1.11 No technical information whatsoever is present in the patent in suit concerning a test method, test conditions or exemplary evidence. Without a disclosure as to whether shear or peel forces should underlie the claimed relationship of the holding forces of the first and second strip sections, the skilled person does not know how to obtain a reliable and reproducible result.

1.12 The appellant argued that in order to satisfy the requirement of Article 83 EPC it would be sufficient if the skilled person could provide at least one garment which fell under the scope of claim 1. It would be technically feasible to make such an article as the requirement of H1 >= H2 would always be achievable by adjusting the type of glue used or the area to be glued. It would be possible to determine via the test procedure whether the second strip section would become detached from the skin-non-contactable surface while the first strip section still remained attached. Where different results were possible with different directions of stretching, the skilled person could test whether the claimed relationship was met in all three directions (peeling in either of the opposite directions and in the z-direction). Such tests would not represent an undue burden.

1.12.1 However, the arguments as set out above apply in relation to such a test method, namely that the results would be contradictory, depending on the direction of stretching. The direction of the stress, peeling or shearing would again need to be defined for such a test.

1.12.2 Additionally, claim 1 does not refer to the holding force as allowing the second strip section to detach from the skin-non-contactable surface. To the contrary, it includes the requirement that all three strip sections should remain held against the skin-non-contactable surface. Thus, the test method would need to include test conditions which take into account such characteristic.

1.12.3 Concerning the argument that the invention is sufficiently disclosed because at least one article falling under the scope of the claim could be manufactured, according to the Case Law of the Boards of Appeal (see Section II.A.3(c)), the disclosure of one way of performing an invention is only sufficient if it allows the invention to be performed over the whole range claimed. Additionally it is explained that as regards a functional definition - in this case a use-definition of an article - such disclosure is acceptable so long as all alternatives are available and achieve the desired result - which is not the case here.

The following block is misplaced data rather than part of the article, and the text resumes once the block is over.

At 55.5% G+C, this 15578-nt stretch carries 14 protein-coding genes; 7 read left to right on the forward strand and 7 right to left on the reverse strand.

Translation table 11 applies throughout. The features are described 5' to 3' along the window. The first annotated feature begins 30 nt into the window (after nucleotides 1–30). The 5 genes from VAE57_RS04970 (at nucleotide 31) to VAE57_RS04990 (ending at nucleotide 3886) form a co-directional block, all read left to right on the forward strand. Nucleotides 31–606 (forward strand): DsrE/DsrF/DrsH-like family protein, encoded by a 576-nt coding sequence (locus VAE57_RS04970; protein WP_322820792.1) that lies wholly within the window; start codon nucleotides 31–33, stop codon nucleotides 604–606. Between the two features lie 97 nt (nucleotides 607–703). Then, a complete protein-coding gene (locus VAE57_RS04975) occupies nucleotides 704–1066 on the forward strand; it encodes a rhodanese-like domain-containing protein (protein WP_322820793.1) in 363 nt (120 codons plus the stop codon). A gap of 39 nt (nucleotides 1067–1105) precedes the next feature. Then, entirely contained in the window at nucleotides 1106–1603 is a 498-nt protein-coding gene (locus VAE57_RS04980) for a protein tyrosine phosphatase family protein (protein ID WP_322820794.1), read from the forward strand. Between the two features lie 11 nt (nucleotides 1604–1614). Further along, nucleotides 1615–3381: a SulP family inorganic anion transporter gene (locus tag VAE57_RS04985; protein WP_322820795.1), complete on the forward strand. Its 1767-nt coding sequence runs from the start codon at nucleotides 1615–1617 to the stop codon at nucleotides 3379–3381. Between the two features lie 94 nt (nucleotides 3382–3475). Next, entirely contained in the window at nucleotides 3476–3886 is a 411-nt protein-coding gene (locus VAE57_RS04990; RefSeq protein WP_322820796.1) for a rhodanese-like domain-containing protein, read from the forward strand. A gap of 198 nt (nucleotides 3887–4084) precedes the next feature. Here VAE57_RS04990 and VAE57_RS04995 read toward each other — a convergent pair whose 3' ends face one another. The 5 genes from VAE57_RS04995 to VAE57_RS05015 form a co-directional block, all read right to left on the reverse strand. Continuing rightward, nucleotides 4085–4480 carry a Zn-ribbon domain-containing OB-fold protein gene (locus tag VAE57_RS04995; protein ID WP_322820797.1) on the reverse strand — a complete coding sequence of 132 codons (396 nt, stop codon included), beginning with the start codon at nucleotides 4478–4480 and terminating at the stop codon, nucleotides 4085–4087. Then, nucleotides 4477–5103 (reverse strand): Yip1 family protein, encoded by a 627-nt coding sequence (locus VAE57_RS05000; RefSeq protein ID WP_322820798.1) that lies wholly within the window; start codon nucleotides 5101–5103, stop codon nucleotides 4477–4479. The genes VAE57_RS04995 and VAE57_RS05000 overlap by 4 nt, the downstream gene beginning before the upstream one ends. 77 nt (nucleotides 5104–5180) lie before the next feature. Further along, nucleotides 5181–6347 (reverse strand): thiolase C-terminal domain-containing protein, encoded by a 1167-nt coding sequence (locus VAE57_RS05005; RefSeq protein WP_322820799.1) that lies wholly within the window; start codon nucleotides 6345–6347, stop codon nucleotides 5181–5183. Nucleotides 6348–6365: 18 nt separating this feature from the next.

1.13 Although the Board had pointed to the issue of lack of a test method in its communication, no test results providing evidence for the claimed relationship were submitted.

1.14 Accordingly, the skilled person is not in a position to know with certainty whether, in relation to such disposal securing means, a particular relationship of the holding means of the first and second strip sections falls inside or outside the scope of the claim due in particular to the fact that the nature of the holding force underlying the relationship is not specified. For this reason, there is no clear and unambiguous teaching making it possible for the skilled person to ascertain whether any particular article falls within the scope of the claim. Thus, the requirements of Article 100(b) EPC are not met.

2. Auxiliary Requests 1 to 3

The subject-matter of claim 1 of these requests does not differ in the decisive paragraph from the subject-matter of claim 1 of the main request. Thus, the assessment of the subject-matter of this claim does differ from that already considered when discussing the subject-matter of claim 1 of the main request and, therefore, the objections raised in relation to sufficiency of disclosure are not overcome. The first, second and third auxiliary request are therefore not allowable under Article 83 EPC.

3. Auxiliary request 4 - admittance

3.1 According to Article 13(1) Rules of Procedure of the Boards of Appeal, it lies within the discretion of the Board to admit any amendment to a party's case after it has filed its grounds of appeal or reply and states that "the discretion shall be exercised in view of inter alia the complexity of the new subject-matter submitted, the current state of the proceedings and the need for procedural economy." Article 13(3) provides that amendments made after oral proceedings have been arranged shall not be admitted if they raise issues which the Board or the other party cannot reasonably be expected to deal without adjournment of the oral proceedings.

3.2 The subject-matter of the sole claim of this request is identical to the subject-matter of claim 4 as granted. At the beginning of the oral proceedings, the appellant had argued that all arguments set out for claim 1 would apply for claim 4 as well. Also in the written proceedings, no differing arguments concerning claim 4 were raised. If so, then the request is prima facie not allowable for the reasons which apply to the earlier requests. When arguing for its admittance, however, the appellant argued that the words "generated in the proximity" made a difference. If so, this was an entirely new point for which neither the respondent nor the Board was prepared.

3.3 Accordingly, the Board did not admit this late-filed request into the proceedings.

Order

For these reasons it is decided that:

The appeal is dismissed.

Quick Navigation